Gardena’s new Marukai Supermarket is among the great food resources in Los Angeles, one of those places where every aisle reveals another vegetable you can’t wait to cook, a bottle of litchi soda you want to taste, a gadget you want to rip out of its plastic. (I tested the slicing ability of a ceramic-edged mandoline on a Fuji apple I’d bought before I even left the store.) The fish aisles, you would expect to be good — although the seafood in some Chinese and Latin American markets may be as fresh, Japanese markets have always carried impeccable stuff — but you could probably stock a first-rate sushi bar solely from what you find in the refrigerator cases: fish as vivid, as finely detailed, as a cover photograph from Gourmet.

Need fresh fish-heads? Skeletons? Scraps for stock? Several different species are on offer. There are the fillets, marinated in miso or sake lees and ready to be pan-broiled to an exquisite crispness, that helped make Matsuhisa’s reputation. There are dozens of brands of Japanese canned coffees and teas, hundreds of kinds of Japanese candy, maybe a thousand different Japanese pickles. The selection of sake and Japanese soju is close to encyclopedic. And I have never seen more varieties of Spam in my life.

The meat department alone may be reason to drive to Gardena. You will find not just USDA prime beef from Harris Ranch, the same beef featured at my favorite Los Angeles butcher, but also an entire display case dedicated to the famous Kobe-style wagyu beef, marbled like the endpapers of a Florentine-bound journal, cut into small steaks, incised into wafers for shabu-shabu, ground into oddly lean hamburger meat or chunked up for stews. Kurobuta pork, from Berkshire-breed black pigs, is sold as chops, cut thinly for skewering or sliced into cutlets for tonkatsu, ready to be rolled in flour, egg and Japanese bread crumbs (panko), then quickly deep-fried. (At Marukai, animal is generally packaged in Japanese-size portions, so even this extremely expensive meat seems reasonably enough priced — you don’t find a lot of giant crown roasts here.) The kurobuta bacon, sold in wee, 3.8-ounce packages, is probably the most highly processed meat product I have ever allowed into my kitchen (the list of chemicals on the label is as long as The Tale of Genji), but the mild, nutty flavor is extraordinary, almost as complex as Parmesan cheese.

I liked the Meiji supermarket that used to occupy this building, but this Marukai is like a museum of the possibilities of Japanese food. And the store would be worth visiting for its food court alone, a skillfully assembled album of local Asian and Asian-American cooking to be taken home or eaten at one of the scant few tables scattered around the area.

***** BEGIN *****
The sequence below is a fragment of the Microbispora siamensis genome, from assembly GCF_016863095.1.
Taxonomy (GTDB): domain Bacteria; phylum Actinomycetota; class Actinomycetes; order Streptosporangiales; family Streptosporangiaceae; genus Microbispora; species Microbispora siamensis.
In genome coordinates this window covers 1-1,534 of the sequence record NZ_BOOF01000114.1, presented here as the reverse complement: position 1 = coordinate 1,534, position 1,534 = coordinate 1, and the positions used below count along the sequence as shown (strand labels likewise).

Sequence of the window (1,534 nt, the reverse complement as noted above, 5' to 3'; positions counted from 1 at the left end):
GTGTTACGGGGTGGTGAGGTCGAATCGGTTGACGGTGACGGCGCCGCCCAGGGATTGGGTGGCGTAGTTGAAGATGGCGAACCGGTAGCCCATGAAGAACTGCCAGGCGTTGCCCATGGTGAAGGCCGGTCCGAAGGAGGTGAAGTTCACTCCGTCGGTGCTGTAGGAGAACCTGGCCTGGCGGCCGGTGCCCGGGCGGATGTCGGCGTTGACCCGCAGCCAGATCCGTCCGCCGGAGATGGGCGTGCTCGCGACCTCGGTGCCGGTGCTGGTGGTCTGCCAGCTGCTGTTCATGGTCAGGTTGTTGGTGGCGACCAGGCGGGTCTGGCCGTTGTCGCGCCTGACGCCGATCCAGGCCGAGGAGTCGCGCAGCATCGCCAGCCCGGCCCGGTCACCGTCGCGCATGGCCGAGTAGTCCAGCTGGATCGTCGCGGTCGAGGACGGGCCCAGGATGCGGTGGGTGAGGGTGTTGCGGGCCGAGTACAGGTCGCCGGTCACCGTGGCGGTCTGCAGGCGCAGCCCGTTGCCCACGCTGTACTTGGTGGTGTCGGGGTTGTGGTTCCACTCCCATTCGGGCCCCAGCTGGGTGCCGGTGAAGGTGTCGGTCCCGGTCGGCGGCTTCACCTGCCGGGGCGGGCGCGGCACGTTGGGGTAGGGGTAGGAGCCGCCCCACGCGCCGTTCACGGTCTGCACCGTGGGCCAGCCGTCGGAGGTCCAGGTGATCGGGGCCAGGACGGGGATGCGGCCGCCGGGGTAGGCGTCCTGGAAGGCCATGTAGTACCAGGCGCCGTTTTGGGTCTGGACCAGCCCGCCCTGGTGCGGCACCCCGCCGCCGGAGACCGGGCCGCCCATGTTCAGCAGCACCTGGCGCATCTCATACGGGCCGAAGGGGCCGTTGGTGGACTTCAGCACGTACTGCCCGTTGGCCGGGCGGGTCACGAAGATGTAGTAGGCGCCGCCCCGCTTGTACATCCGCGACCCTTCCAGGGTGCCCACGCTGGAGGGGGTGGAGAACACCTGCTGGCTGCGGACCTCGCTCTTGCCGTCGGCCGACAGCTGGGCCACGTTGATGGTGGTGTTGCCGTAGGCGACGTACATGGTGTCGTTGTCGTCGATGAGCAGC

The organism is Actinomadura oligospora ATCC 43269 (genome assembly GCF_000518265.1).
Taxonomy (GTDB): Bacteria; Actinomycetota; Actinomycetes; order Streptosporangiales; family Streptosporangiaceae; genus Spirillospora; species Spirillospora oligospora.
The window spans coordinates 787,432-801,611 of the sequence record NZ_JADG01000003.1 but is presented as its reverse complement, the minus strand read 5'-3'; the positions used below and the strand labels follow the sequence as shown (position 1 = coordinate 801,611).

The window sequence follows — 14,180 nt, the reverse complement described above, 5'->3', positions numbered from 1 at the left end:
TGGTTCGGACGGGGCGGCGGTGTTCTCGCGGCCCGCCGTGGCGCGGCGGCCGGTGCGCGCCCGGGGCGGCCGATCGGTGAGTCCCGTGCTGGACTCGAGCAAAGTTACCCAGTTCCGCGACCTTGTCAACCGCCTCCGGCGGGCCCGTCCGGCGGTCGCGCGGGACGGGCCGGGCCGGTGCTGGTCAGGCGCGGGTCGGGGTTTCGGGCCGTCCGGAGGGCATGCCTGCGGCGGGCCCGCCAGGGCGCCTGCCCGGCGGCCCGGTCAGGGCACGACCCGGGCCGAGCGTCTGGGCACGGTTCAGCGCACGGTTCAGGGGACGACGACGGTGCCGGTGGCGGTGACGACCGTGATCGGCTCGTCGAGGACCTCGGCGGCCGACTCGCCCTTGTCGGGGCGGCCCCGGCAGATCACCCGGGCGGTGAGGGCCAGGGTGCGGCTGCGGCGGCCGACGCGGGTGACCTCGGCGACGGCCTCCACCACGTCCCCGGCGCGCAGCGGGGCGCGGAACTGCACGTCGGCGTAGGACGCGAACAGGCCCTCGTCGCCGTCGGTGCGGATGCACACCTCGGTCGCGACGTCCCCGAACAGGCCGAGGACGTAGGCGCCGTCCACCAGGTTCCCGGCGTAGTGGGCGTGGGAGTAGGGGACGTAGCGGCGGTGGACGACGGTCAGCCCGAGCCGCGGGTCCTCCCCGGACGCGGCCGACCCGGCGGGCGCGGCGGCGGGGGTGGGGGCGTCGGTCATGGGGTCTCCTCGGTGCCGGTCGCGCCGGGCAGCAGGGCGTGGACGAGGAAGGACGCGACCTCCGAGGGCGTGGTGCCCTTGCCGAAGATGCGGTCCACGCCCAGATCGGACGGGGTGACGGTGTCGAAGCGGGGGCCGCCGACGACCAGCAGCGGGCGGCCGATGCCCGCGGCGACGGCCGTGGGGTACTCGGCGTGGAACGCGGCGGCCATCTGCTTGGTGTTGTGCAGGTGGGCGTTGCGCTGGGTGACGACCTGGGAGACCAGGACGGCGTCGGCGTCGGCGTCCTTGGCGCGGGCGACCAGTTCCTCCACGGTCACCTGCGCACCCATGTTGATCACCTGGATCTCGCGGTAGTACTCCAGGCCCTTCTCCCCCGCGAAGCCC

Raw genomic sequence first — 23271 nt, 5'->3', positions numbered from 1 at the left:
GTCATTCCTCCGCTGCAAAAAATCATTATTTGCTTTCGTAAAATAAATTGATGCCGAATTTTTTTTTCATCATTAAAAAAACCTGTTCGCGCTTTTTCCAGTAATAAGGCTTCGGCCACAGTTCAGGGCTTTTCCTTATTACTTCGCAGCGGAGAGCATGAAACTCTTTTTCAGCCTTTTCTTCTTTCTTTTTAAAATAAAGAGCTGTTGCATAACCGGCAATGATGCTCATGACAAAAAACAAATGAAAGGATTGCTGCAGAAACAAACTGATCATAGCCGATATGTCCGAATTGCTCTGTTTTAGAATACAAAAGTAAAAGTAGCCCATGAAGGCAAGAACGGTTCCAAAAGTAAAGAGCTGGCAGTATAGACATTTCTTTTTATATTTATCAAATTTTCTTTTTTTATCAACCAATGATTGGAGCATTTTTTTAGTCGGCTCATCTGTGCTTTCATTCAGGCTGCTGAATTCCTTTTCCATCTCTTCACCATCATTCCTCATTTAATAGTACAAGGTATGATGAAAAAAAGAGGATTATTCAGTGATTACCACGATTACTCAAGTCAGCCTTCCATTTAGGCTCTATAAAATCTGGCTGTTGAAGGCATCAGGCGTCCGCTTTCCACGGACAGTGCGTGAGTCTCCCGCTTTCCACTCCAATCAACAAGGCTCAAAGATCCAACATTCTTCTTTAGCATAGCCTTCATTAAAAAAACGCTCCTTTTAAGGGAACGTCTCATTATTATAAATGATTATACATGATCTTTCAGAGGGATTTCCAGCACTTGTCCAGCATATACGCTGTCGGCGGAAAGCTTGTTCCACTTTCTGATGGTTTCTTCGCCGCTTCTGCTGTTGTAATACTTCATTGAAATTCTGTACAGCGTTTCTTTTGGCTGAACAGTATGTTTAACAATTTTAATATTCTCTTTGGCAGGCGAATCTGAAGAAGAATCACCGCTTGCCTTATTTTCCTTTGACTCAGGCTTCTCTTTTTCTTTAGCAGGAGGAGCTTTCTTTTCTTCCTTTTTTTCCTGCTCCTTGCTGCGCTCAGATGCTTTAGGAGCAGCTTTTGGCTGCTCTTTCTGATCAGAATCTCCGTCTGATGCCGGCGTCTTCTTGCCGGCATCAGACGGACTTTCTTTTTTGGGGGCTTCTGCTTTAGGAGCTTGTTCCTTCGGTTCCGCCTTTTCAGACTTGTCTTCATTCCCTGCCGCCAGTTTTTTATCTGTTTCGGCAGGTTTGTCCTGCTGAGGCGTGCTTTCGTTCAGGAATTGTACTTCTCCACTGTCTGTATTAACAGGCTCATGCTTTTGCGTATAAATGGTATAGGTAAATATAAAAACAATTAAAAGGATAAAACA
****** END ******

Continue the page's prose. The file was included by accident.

There is a stand selling dim sum and related food from Sea Empress, probably the biggest Hong Kong–style restaurant in the South Bay (and located just a few yards away in the same shopping center), plus a perpetually crowded outlet of Beard Papa, where crispy, chewy cream puffs are baked and filled on a small assembly line. An outpost of the mediocre Sushi Boy empire is here, slinging California rolls and hacked-up nigiri assortments to the masses. Shin-Sen-Gumi is here too, carefully grilling skewers of its signature soft chicken meatballs over charcoal, as well as skewered parts ranging from chicken hearts to chicken skin; frying whole chicken legs into objects as crunchy and full-flavored as good Indonesian fried chicken; and steaming eel tucked into a sort of bland Japanese tamale, unagi chimaki.

Next to the long pickle counter is a pocket branch of Carson’s well-regarded Hawaiian restaurant Back Home in Lahaina: not just Local Grindz, but local Local Grindz; all the Spam sandwiches and beef-teriyaki-plate lunches and bowls of saimin noodles and grisly containers of loco moco you could ever hope to find, but also teri-burgers and kalbi salads and a selection of protein wrapped in moss-green tortillas. I am especially fond of the wrap that includes half a pound of smoky, pit-roasted kalua pork and a massive slug of shredded cabbage, the sort of Pacific Island burrito you could imagine a Samoan family taking to a picnic.

Koromaru specializes in deep-fried foods — squid legs, pork cutlets, octopus, and something called the croquette dog, a vaguely sausage-shaped vegetable patty fried crisp and stuffed into a hot-dog bun, all heralded by a display of plastic deep-fried food, all served with cute little plastic bottles of thick, house-made tonkatsu sauce. The deep-fried asparagus is kind of wonderful, really, dipped in egg and bread crumbs and transformed into a kind of vegetarian Hot Dog on a Stick. But the highlight is probably the menchi cutlet sandwich, a deep-fried hamburger patty served on white bread with tonkatsu sauce and cabbage, which is a blend of weirdness and hominess you just don’t find everywhere. Just like, come to think of it, Marukai Supermarket itself.

Marukai Supermarket, 1620 W. Redondo Beach Blvd., Gardena; (310) 464-8888. Food court is cash only.

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